Thieves Lurking in the Workplace

A survey from CareerBuilder reveals smartphones, chatty co-workers and social media distract employees from doing actual work.

When asked to name the biggest productivity thieves in the workplace, employers cited the following:

  • Cell phones/texting – 52%;
  • The Internet – 44%;
  • Gossip – 37%;
  • Social media -36%;
  • Email – 31%;
  • Co-workers dropping by – 27%;
  • Meetings – 26%;
  • Smoke breaks/snack breaks – 27%;
  • Noisy co-workers – 17%; and
  • Sitting in a cubicle – 10%.

Employers said productivity thieves can lead to negative consequences for their organizations, including:

  • Compromised quality of work – 45%;
  • Lower morale because other workers have to pick up the slack – 30%;
  • Negative impact of boss/employee relationship – 25%;
  • Missed deadlines – 24%; and
  • Loss in revenue – 21%.

Nearly three in four employers (74%) have taken at least one step to mitigate productivity thieves, such as blocking certain Internet sites (33%) and banning personal calls/cell phone use (23%).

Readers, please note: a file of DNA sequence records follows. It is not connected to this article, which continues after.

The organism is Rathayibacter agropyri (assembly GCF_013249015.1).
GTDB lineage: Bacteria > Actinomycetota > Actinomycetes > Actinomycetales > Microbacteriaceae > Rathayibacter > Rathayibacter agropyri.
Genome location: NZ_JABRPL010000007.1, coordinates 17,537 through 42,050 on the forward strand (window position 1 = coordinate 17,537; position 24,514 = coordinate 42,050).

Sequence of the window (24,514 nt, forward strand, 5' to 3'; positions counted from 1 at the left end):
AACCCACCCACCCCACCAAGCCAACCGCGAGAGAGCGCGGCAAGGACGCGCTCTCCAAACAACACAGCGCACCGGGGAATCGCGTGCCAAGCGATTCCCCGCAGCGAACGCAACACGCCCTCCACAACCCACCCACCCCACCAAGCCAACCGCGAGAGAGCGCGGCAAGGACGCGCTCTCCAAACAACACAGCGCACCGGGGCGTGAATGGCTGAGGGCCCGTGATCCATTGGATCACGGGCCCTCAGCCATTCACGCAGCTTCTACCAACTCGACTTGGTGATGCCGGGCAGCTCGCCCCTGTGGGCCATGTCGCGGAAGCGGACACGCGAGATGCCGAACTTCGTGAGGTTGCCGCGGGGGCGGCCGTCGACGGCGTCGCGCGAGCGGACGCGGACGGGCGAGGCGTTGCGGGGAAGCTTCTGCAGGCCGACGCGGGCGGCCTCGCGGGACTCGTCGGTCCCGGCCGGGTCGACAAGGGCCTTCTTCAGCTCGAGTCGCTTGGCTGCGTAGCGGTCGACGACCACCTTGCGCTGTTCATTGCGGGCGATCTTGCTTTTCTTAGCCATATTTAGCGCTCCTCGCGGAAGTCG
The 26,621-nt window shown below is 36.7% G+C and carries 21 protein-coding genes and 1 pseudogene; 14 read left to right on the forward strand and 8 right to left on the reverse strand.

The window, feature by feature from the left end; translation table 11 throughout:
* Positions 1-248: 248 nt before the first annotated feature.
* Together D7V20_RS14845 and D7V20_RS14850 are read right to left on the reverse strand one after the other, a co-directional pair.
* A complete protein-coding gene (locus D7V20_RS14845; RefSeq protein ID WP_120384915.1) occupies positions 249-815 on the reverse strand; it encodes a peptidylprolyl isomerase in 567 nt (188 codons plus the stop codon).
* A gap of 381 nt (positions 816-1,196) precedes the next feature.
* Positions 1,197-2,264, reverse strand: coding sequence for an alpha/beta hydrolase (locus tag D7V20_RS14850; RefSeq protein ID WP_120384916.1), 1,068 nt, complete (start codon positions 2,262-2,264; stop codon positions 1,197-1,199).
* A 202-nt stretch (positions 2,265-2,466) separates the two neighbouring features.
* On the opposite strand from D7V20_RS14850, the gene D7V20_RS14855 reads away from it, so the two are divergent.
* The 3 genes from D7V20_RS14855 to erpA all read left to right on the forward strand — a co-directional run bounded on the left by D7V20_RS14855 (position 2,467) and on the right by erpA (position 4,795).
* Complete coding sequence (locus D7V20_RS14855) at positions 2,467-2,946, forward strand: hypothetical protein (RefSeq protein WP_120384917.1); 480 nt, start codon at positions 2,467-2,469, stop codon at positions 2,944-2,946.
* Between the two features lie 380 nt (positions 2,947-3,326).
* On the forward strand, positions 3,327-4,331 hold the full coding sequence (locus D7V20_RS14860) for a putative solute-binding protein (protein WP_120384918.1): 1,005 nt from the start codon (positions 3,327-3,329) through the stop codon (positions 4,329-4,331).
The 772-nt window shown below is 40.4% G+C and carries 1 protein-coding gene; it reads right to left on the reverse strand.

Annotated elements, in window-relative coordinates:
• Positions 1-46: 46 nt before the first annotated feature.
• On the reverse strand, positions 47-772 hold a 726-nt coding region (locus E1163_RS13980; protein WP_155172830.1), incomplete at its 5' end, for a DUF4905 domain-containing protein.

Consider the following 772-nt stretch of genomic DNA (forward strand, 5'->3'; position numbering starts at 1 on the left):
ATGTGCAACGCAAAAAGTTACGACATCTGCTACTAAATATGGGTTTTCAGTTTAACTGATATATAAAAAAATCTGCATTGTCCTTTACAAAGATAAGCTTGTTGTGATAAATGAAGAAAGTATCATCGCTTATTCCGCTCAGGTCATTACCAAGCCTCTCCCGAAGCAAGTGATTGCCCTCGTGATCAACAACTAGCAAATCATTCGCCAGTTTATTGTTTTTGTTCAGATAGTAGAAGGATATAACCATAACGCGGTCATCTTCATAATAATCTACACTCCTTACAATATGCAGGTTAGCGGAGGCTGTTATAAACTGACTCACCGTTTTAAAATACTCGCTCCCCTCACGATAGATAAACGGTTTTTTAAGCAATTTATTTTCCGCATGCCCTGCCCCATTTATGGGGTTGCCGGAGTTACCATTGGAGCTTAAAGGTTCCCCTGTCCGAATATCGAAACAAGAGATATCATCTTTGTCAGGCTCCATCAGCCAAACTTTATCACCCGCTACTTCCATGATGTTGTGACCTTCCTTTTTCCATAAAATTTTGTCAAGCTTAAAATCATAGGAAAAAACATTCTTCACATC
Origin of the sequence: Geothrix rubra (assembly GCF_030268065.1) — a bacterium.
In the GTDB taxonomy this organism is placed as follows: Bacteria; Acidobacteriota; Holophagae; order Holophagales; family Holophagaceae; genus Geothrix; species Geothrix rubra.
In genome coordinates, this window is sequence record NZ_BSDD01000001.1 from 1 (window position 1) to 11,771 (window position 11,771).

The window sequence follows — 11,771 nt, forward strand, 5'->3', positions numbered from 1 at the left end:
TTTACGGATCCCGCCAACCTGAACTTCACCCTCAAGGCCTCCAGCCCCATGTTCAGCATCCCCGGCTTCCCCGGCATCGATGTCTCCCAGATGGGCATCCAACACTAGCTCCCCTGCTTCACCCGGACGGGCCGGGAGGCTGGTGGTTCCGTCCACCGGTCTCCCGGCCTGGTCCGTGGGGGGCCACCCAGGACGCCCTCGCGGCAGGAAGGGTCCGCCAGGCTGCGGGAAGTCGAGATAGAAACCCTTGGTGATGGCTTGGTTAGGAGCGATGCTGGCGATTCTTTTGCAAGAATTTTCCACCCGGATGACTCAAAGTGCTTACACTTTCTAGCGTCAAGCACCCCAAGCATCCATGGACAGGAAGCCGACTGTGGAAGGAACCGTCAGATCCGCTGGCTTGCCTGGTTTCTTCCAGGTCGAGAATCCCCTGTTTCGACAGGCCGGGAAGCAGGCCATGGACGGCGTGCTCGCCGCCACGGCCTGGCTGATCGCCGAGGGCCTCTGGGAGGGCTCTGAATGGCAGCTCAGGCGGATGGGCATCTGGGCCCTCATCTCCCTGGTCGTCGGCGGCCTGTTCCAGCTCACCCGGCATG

Other efforts to mitigate productivity thieves include:

  • Scheduled lunch and break times – 21%;
  • Monitor emails and Internet use – 21%;
  • Limit meetings – 16%;
  • Allow people to telecommute – 13%; and
  • Have an open space layout instead of cubicles – 12%.
NEXT: Bizarre things workers were caught doing.

Employers were also asked to reveal the most unusual or most memorable things they have found an employee doing when they should have been working. Answers included:

  • Employee was taking a sponge bath in the bathroom sink.
  • Employee was trying to hypnotize other employees to stop their smoking habits.
  • Employee was visiting a tanning bed in lieu of making deliveries.
  • Employee was looking for a mail order bride.
  • Employee was playing a video game on their cell phone while sitting in a bathroom stall.
  • Employee was drinking vodka while watching Netflix.
  • Employee was sabotaging another employee’s car tires.
  • Employee was sleeping on the CEO’s couch.
  • Employee was writing negative posts about the company on social media.
  • Employee was sending inappropriate pictures to other employees.
  • Employee was searching Google images for "cute kittens."
  • Employee was making a model plane.
  • Employee was flying drones around the office.
  • Employee was printing pictures of animals, naming them after employees and hanging them in the work area.


The survey was conducted online within the U.S. by Harris Poll on behalf of CareerBuilder among 2,175 hiring and human resource managers ages 18 and older (employed full-time, not self-employed, non-government) between February 11 and March 6, 2015.